But there is breathtaking beauty behind the seamy and grotesque reality of the carnival. Gallagher, her handler, is as kind as he is cryptic and strong. The other "attractions"—mermaids, minotaurs, gryphons and kelpies—are strange, yes, but they share a bond forged by the brutal realities of captivity. And as Delilah struggles for her freedom, and for her fellow menagerie, she'll discover a strength and a purpose she never knew existed.

Renowned author Rachel Vincent weaves an intoxicating blend of carnival magic and startling humanity in this intricately woven and powerful tale.

I've wanted to read a Rachel Vincent novel for years, which is why I am so sad my first attempt to do so ended in a DNF. There were several things I liked -- the darkness of the story, the introspective angles -- but I twice put this down for weeks at a time. It moves too slowly, and too little happens over the first 150 pages. I can be a patient reader when I have something -- character, plot, writing -- to hold onto, but Menagerie just didn't keep my attention.

The Leaving by Tara Altebrando 

Six were taken. Eleven years later, five come back--with no idea of where they've been.

Eleven years ago, six kindergarteners went missing without a trace. After all that time, the people left behind moved on, or tried to.

Until today. Today five of those kids return. They're sixteen, and they are . . . fine. Scarlett comes home and finds a mom she barely recognizes, and doesn't really recognize the person she's supposed to be, either. But she thinks she remembers Lucas. Lucas remembers Scarlett, too, except they're entirely unable to recall where they've been or what happened to them. Neither of them remember the sixth victim, Max. He doesn't come back. Everyone wants answers. Most of all Max's sister Avery, who needs to find her brother--dead or alive--and isn't buying this whole memory-loss story.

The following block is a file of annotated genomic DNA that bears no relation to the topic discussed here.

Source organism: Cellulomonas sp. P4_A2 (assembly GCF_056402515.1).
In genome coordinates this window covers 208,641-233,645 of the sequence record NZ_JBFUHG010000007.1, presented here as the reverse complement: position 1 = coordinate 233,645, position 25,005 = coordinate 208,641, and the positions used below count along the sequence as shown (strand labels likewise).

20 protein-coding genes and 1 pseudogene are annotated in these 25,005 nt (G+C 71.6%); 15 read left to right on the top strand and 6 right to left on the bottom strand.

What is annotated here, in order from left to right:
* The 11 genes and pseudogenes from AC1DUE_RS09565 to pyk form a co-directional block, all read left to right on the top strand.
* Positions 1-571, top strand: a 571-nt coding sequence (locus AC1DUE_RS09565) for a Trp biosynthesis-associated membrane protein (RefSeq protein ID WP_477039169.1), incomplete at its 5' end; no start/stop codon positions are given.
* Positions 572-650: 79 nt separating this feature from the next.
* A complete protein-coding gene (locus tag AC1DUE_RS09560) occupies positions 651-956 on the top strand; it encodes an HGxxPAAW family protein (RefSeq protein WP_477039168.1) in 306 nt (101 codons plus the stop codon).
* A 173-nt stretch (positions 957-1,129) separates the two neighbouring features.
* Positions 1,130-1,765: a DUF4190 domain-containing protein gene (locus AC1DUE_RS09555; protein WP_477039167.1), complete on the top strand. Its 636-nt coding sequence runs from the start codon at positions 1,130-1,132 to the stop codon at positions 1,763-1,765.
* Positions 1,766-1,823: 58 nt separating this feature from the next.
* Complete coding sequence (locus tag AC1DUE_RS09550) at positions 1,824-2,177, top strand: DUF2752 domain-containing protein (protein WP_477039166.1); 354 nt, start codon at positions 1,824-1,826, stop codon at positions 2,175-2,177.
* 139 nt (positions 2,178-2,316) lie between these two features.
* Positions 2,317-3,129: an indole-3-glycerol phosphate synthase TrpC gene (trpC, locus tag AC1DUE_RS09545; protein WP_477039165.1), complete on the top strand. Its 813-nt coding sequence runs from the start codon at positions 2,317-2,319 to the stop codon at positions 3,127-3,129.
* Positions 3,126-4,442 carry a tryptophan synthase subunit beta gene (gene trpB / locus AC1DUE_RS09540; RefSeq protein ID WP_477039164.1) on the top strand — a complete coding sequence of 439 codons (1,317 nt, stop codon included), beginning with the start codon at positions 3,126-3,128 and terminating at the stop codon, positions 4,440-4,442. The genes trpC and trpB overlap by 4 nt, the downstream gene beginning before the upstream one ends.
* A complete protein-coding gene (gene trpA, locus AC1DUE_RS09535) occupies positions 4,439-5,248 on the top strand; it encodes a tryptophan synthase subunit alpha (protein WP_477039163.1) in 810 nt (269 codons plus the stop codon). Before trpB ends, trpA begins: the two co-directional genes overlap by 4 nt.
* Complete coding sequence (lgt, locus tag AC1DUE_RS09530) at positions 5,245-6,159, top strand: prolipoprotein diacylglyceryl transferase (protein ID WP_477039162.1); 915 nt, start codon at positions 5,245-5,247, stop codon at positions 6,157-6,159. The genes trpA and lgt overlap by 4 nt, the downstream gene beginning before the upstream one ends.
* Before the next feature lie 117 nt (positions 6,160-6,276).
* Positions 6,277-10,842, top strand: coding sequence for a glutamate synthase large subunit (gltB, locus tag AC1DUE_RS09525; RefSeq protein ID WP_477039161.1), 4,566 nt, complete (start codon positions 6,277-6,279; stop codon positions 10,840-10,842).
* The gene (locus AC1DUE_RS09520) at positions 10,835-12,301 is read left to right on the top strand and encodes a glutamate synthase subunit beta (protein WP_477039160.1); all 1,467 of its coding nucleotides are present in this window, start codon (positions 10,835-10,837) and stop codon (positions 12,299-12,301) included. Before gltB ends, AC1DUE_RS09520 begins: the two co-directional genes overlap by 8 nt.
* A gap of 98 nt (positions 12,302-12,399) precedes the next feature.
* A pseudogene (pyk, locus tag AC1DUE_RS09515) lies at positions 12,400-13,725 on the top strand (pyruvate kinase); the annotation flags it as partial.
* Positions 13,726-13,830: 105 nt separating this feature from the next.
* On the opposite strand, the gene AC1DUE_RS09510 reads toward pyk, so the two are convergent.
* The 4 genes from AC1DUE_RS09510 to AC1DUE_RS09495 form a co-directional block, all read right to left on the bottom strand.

This is purely down to preference and not any error on part of the novel. Altebrando can write and has interesting, mysterious characters. There's a creepy feel and unsettling vibe to the story which is probably what will draw a lot of readers to The Leaving. However, I am not one of them. I set this down about 200 pages in and just did not invest enough to continue from there. 

The Elegance of the Hedgehog by Muriel Barbery

We are in the center of Paris, in an elegant apartment building inhabited by bourgeois families. Renée, the concierge, is witness to the lavish but vacuous lives of her numerous employers. Outwardly she conforms to every stereotype of the concierge: fat, cantankerous, addicted to television. Yet, unbeknownst to her employers, Renée is a cultured autodidact who adores art, philosophy, music, and Japanese culture. With humor and intelligence she scrutinizes the lives of the building's tenants, who for their part are barely aware of her existence.